Insect bites can be extremely itchy. But no matter how uncomfortable and irritating they can get, avoid scratching. This may be one of the most important home remedies for mosquito bites as it averts further tissue damage and complications. Your fingernails contain millions of disease-causing bacteria. So scratching the bite does not only worsen the symptoms once the skin is broken but it can also cause cellulitis, a severe form of infection involving the skin and its underlying tissues. Fever, chills, fatigue, skin redness and pain are its common manifestations. If you have these symptoms, it is best to contact your physician, who may prescribe you with analgesics and antibiotics.
To relieve the itch, apply ointments or pastes with anti-inflammatory properties to the bite site. Calamine lotion contains zinc and iron III oxide with known soothing effects to irritated skin. Ibuprofen gels and Hydrocortisone creams provide long-lasting soothing effects and are ideal in cases of severe itching. You can also make your own anti-itch paste using products that are usually found in your kitchens. Mix 1 teaspoon of water with 1 teaspoon of meat tenderizer or baking soda, and directly apply the paste over the itchy bump to achieve the much needed relief. Common household antiseptics like rubbing alcohol, iodine solution and peroxide are also effective in relieving the irritation.
Some herbal plants contain natural anti-inflammatory and anti-itch substances, which make them ideal herbal home remedies for mosquito bites. Crushed basil in lime juice, the flesh of aloe vera, a freshly-cut onion, lemon juice, calendula ointments and witch hazel creams can be directly applied to the site to reduce the pain, swelling and itching. Add a few drops of tea tree oil, lavender essential oil or grapefruit extract to a cotton ball, and then dab it on the irritated area for immediate relief. If you have sensitive skin, mix 5 mL of grapefruit seed extract with a little water or vegetable oil. These herbal remedies are accessible and easy to find at your local health food store.
Certain individuals develop severe reactions to mosquito bites. Large areas of swelling, blistering rashes, bruises are only some of the more serious widespread reactions to mosquito bites. If these symptoms occur, consult your physician to obtain the most effective treatment regimen for you. Your physician will most likely prescribe oral antihistamines like Diphenhydramine and analgesics. If the swelling becomes even more severe, oral corticosteroids are prescribed to control the symptoms.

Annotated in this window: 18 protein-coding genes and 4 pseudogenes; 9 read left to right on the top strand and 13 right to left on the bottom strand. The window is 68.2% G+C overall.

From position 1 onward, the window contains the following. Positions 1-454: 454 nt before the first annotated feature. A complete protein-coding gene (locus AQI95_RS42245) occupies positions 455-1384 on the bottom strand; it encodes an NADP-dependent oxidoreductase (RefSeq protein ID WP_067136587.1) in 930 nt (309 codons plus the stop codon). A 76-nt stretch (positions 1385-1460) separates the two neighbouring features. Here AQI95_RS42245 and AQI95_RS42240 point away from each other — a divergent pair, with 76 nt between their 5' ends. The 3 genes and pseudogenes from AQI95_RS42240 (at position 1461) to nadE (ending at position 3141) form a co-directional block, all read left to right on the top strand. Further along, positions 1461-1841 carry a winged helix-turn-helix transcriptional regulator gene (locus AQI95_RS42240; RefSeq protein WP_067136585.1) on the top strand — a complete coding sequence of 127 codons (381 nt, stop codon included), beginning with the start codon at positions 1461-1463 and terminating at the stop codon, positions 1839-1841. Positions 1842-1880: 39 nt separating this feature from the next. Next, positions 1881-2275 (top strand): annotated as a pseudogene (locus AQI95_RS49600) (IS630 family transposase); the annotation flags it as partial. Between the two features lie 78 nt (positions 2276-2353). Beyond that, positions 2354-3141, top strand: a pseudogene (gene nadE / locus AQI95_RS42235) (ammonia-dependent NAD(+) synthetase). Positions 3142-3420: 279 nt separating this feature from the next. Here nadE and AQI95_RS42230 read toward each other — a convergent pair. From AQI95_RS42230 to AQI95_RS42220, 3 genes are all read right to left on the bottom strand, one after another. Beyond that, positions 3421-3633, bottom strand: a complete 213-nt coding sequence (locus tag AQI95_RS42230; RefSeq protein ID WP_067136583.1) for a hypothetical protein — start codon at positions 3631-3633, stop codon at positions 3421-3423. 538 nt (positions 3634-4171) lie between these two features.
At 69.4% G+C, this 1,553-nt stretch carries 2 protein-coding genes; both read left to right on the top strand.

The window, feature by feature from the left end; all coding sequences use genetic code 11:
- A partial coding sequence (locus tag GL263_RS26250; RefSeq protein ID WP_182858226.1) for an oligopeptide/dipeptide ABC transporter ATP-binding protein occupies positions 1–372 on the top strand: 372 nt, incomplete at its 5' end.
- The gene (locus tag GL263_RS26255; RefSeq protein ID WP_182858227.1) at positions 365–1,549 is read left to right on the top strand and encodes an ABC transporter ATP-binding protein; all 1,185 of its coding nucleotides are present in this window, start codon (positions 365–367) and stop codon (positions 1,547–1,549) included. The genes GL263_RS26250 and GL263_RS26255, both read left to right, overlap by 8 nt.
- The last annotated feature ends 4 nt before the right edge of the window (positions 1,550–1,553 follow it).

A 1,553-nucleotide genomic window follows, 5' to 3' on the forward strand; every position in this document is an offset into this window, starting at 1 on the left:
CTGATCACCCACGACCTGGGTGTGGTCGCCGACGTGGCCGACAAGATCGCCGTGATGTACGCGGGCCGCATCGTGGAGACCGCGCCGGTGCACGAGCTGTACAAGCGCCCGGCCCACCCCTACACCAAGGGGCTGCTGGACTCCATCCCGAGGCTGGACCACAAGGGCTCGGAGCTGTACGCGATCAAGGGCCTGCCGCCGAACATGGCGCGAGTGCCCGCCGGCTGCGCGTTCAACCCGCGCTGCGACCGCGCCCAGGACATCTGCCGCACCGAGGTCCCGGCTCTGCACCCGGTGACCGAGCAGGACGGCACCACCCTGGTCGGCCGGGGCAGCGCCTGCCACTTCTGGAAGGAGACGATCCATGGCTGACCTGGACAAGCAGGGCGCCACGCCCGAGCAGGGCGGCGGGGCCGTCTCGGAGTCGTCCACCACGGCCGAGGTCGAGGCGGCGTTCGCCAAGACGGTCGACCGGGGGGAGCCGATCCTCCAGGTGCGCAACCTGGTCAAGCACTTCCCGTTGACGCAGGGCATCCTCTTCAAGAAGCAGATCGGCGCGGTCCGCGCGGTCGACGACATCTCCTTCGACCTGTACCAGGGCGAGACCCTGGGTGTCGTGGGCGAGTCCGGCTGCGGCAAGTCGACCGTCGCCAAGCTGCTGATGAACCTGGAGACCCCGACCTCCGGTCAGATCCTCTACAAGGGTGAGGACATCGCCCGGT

Preventing mosquito bites
Ointments and creams may relieve the itching, but there is no better cure for mosquito bites than prevention. Avoid swamps and tall grassy areas because these spots are most likely infested by mosquitoes. Target the source. Standing water is a good breeding ground for mosquitoes. Old tires, clogged rain and street gutters, unused swimming pools, bird baths, your kids’ toys, flower pots, vases and pet bowls are only areas where mosquitoes can thrive. The simple rule is this: eliminate anything and everything that can hold water. Empty out and refill your pet bowls every day. Clean the gutters, fix the leaky faucet, and clean your kids’ toys at the end of the day. If you are using the pool, treat it with chlorine.
If you are going on a camping trip, wear long-sleeved shirts, long pants, socks, boots and hats. Tuck in your shirts and avoid wearing sandals to reduce your risk. Apply repellents or insecticides like permethrin to your clothes for added protection.
Use mosquito repellents containing 10 to 30% DEET, or N,N-diethyl-m-toluamide, on exposed areas, especially on the back of your neck, arms and ankles. These body parts are commonly overlooked. DEET-containing repellents, such as Cutter, Off!, Sawyer and Ultrathon, are safe for human use, if applied appropriately. They can be used on children older than 2 months of age.
Because mosquitoes are attracted to body odor and to carbon dioxide production, it is recommended to limit your activities and avoid sweating if you are in a mosquito-infested area.
Home remedies for mosquito bites relieve the swelling, the itch and pain and prevent infections. But even if these remedies result in satisfying results, prevention is still your best defense against the symptoms and complications of mosquito bites. Learning to mosquito-proof your homes can be life-saving.